Drenge kick-started its musical life as a sort of anti-rock act: a bass guitar-less brotherly duo from the Peak District who rose to prominence through a Labour MP’s resignation letter. Rock ‘n’ roll. In spite of this, they pumped out a relentless, even furious, self-titled debut that caught everyone’s attention. It was gritty, punchy and direct – everything that’s wanted from a first album. More of the same on sophomore LP Undertow, then? Not quite.
On the debut record Eoin Loveless’s drawling vocal delivery contrasted with the meaty guitar riffs, which made it a fun and interesting listen. On Undertow the vocals stay the same but the instrumentation is slower and much closer to grunge, which works against Drenge’s sound: it all gets a bit lost in a distorted sludge with nothing really standing out. It sounds a bit timid, really, as if the brothers aren’t too sure where they’re going with this.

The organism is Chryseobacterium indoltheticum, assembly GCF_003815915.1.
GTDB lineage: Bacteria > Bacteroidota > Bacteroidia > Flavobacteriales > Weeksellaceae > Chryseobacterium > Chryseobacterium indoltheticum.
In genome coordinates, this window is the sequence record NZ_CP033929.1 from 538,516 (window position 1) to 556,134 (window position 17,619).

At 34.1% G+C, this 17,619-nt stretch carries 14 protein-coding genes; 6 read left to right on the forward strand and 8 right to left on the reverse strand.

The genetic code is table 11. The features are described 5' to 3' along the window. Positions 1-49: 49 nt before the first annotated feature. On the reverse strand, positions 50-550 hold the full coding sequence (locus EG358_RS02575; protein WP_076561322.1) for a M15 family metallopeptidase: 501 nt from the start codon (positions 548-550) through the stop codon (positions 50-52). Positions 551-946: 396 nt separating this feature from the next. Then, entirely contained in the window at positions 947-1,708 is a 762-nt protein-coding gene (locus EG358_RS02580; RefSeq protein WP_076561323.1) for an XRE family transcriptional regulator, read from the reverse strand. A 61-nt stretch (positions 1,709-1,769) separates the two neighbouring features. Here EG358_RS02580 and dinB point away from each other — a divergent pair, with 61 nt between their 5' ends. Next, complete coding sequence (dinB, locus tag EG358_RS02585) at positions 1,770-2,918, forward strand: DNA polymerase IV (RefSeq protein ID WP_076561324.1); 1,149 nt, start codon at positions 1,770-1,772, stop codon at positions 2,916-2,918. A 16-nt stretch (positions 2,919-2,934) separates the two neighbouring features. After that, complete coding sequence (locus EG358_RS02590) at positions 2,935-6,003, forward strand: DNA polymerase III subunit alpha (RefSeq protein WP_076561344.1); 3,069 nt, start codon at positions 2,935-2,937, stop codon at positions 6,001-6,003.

To say that Drenge have fallen victim of the ‘difficult second album’ cliché would be an understatement: they seem to have just run out of ideas and sound just like any other overdrive-loving guitar band. It’s noticeable early on – third track ‘Never Awake’ is just so…average. The lyrics are tired (“it’s just so hard to talk to you / because you’re never awake”), sound as though they’d started the writing process with the song’s title and tried to shoehorn it into the chorus to give it some sort of hook, it just sounds sloppy.
The only redeeming quality on Undertow is lead single ‘We Can Do What We Want’ – it’s the band at their best, and it’s the closest thing this album has to a ‘Bloodsports’. Otherwise, I just really wouldn’t bother.